And yet, the left distrusts the chief justice and seethes about Trump appointees Justice Neil M. Gorsuch and Justice Brett M. Kavanaugh.
“Anyone who believes Roe is safe now, or that the future staffing of the court shouldn’t affect their vote at the polls in November, is fooling themselves,” said Elizabeth Wydra, president of the liberal Constitutional Accountability Center. “The same threat to Roe that existed after the confirmation of Justices Gorsuch and Kavanaugh exists today.”
The same message echoes throughout the top races.
In Maine, Republican Sen. Susan M. Collins’ reelection campaign is under sustained fire for her vote to confirm Justice Kavanaugh, who would have upheld Louisiana’s abortion law.
The law required doctors performing abortions to have admitting privileges at hospitals within a 30-mile radius of the clinic, similar to a Texas law struck down by the justices in 2016.
The Louisiana case was Justice Kavanaugh’s first time grappling with the issue since joining the high court in 2018.
He would have sided with Louisiana officials who said the law was aimed at ensuring pregnant people receive safe health care. Justice Kavanaugh wrote a dissent, arguing more facts were necessary in the case, so a new trial should have been held before siding with the abortion providers.
Both of President Trump’s appointments joined a dissent authored by Justice Samuel A. Alito Jr., which argued the Louisiana law should be upheld and questioned if abortion providers — instead of women — should be able to bring the legal challenge.
“They agreed with that,” fumed Paul Gordon, legislative counsel at the liberal People for the American Way.
That’s enough to keep the issue on the front burner in Senate races, he said.
Democrat Sara Gideon, speaker of the Maine House of Representatives, is running against Ms. Collins and used Justice Kavanaugh’s position in the case to attack her competitor since Ms. Collins was the deciding Republican vote in the Senate that cleared Justice Kavanaugh’s confirmation after he faced a decades-old sexual misconduct accusation.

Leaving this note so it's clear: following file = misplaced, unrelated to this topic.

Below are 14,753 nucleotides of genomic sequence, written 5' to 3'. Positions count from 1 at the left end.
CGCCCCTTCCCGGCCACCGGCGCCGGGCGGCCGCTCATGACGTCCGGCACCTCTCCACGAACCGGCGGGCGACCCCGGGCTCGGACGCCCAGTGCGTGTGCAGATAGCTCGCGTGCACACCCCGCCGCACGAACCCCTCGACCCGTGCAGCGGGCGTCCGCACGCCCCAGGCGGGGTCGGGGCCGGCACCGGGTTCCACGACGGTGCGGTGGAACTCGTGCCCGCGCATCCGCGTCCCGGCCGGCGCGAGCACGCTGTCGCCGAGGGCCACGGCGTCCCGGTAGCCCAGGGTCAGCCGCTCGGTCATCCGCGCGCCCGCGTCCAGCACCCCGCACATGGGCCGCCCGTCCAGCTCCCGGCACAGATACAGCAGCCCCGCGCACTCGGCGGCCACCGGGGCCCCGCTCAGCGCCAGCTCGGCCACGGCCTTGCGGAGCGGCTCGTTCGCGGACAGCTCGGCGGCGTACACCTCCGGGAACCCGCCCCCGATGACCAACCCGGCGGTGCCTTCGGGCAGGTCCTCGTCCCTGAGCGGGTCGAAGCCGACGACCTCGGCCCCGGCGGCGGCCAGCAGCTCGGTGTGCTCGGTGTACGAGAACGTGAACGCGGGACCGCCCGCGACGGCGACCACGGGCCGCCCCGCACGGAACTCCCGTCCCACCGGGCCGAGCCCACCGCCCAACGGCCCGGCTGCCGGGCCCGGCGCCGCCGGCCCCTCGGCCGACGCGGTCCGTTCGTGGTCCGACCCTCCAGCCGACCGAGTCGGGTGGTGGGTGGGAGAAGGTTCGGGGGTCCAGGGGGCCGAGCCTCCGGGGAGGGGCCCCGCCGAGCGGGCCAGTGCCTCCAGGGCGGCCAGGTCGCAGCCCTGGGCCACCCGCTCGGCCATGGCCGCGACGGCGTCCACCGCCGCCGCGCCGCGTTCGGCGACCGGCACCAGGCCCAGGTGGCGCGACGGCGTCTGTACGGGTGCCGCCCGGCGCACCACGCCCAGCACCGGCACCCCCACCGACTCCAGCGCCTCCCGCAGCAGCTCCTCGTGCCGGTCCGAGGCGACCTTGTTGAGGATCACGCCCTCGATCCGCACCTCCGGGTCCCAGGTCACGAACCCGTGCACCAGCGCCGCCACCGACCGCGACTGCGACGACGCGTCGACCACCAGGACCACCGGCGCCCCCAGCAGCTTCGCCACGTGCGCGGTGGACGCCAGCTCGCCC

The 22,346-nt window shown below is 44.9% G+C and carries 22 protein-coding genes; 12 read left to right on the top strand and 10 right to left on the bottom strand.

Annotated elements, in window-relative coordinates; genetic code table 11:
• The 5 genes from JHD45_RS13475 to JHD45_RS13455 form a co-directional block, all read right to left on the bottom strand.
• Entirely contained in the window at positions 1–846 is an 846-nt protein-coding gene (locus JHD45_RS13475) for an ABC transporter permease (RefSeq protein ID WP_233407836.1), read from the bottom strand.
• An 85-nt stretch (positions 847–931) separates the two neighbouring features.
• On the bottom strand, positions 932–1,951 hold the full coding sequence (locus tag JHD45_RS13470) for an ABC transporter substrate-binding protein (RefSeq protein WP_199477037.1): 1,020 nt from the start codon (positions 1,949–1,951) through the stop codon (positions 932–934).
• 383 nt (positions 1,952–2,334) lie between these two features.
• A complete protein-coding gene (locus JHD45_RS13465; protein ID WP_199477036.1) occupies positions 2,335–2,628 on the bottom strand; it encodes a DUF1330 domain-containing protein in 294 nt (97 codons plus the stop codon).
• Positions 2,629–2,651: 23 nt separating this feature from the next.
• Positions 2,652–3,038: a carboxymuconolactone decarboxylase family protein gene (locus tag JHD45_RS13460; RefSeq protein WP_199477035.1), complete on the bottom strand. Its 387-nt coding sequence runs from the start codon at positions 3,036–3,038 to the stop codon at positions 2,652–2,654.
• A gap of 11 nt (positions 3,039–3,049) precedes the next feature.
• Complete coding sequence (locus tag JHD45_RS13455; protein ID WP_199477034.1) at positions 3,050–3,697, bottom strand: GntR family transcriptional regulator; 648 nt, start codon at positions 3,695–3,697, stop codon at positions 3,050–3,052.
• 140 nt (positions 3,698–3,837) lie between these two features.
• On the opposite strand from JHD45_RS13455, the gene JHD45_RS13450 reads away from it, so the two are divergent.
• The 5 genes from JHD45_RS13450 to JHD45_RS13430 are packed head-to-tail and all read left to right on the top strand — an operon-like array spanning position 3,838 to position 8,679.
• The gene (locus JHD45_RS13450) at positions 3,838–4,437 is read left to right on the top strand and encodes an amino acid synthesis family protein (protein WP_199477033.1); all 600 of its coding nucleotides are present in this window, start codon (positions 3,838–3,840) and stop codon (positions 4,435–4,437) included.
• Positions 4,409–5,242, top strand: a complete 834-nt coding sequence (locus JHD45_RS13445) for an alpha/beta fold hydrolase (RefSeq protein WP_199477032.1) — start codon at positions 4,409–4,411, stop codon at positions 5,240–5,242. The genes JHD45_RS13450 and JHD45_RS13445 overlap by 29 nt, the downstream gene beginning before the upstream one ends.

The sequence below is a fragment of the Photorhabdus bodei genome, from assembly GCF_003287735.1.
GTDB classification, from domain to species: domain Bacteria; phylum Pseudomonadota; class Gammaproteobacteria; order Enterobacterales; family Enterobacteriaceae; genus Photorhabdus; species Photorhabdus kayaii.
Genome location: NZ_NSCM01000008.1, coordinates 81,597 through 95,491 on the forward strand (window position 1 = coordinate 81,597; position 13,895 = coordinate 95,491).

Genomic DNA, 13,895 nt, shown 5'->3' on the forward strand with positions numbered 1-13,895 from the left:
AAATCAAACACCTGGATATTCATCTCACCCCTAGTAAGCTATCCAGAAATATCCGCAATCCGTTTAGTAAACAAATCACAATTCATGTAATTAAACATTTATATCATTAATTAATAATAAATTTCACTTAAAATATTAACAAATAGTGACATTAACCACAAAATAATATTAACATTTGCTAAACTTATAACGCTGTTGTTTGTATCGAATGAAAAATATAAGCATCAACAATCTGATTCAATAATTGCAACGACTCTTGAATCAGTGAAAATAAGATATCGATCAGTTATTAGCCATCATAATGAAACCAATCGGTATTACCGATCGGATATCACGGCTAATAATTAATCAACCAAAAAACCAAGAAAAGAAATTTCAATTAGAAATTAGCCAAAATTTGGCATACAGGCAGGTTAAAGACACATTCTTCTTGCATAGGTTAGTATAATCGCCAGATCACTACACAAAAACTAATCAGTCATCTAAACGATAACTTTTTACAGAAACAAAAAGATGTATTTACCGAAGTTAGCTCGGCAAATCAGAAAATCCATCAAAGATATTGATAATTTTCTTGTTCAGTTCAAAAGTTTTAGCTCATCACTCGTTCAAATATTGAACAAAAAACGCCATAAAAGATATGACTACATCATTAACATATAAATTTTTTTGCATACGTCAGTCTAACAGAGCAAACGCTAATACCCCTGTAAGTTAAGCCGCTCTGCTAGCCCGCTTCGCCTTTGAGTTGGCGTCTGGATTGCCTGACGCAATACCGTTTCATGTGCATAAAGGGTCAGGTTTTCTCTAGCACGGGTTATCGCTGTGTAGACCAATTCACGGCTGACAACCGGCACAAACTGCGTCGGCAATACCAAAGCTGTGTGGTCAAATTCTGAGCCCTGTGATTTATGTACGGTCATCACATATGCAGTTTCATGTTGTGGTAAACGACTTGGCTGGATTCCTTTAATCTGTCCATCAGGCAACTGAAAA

“Sen. Susan Collins knew where Brett Kavanaugh stood on reproductive rights, and she voted to confirm him anyway. Maine needs a senator who will always fight for our reproductive health. Donate to support our campaign for #MESen,” Ms. Gideon tweeted.
Emily’s List also fundraised for Ms. Gideon off the ruling, blasting Ms. Collins for confirming “anti-choice” judges, naming Justices Kavanaugh and Gorsuch.
Ms. Collins defended her votes and dismissed accusations the justices would vote to outlaw abortion. Ms. Collins also voted to confirm President Obama’s two Supreme Court picks, Justices Elena Kagan and Sonia Sotomayor, both of whom voted to strike down the Louisiana law.
“Some have tried to suggest that this opinion is an indication of how certain justices would vote on the question of whether abortion will remain legal. That is reading too much into this specific decision. As Justice Gorsuch noted, ‘In truth, Roe v. Wade is not even at issue here.’ And while Justice Kavanaugh called for additional fact finding in this case, he did not indicate in his dissenting opinion that he supports overturning Roe,” Ms. Collins said.
The Maine Republican is not alone. Other GOP senators up for reelection are being hit for their support of Mr. Trump’s judicial nominees.
Recently, a coalition of liberal groups released a video attacking Sen. Joni Ernst, Iowa Republican.
People for the American Way, Iowa Alliance for Retired Americans and Progress Iowa say Ms. Ernst has supported Mr. Trump’s judges, who are a danger to health care as they oppose Obamacare, Medicare, Medicaid and Social Security.
Aaron Britt, a spokesman for the Republican Party of Iowa, called the criticism “lies.”
“Iowans know that Joni Ernst stands up for them, fights to protect Social Security for seniors, and is working across the aisle to lower health care costs,” Mr. Britt said.
Conservative court watchers say the accusations that the high court would overturn abortion precedent is unfounded.
“I don’t think anyone wants to overturn Roe at this point,” said Josh Blackman, a professor at South Texas College of Law.
He stressed that Chief Justice Roberts, an appointee of President George W. Bush, was the deciding vote in the Louisiana case.
Others argue that Chief Justice Roberts essentially invited more challenges to abortion in his opinion, with his voted narrowly focused on respecting the ruling in the Texas case four years earlier.
Adam Feldman, the founder of Empirical SCOTUS Blog, said abortion precedent “hinges” on Chief Justice Roberts’ vote.
“Since abortion cases can show up dealing with so many other themes I don’t think this signifies that Roberts will necessarily uphold other abortion precedent,” he said.
Elie Mystal, the justice reporter for The Nation, a liberal magazine, said Republicans have done a better job than Democrats in elections of messaging about the importance of judicial appointments and how their rulings can affect everyday life.
“The Republicans have done a great job of making the one to one link between what you want in your culture war and the need to get judges on the federal courts and justices on the Supreme Court. Liberals, the Democrats do a terrible job of making the one to one link,” he said.
He noted the Democrats should discuss Justices Ruth Bader Ginsburg and Stephen G. Breyer on the campaign trail because both are in their 80s and could leave the court, creating a vacancy the next president would fill.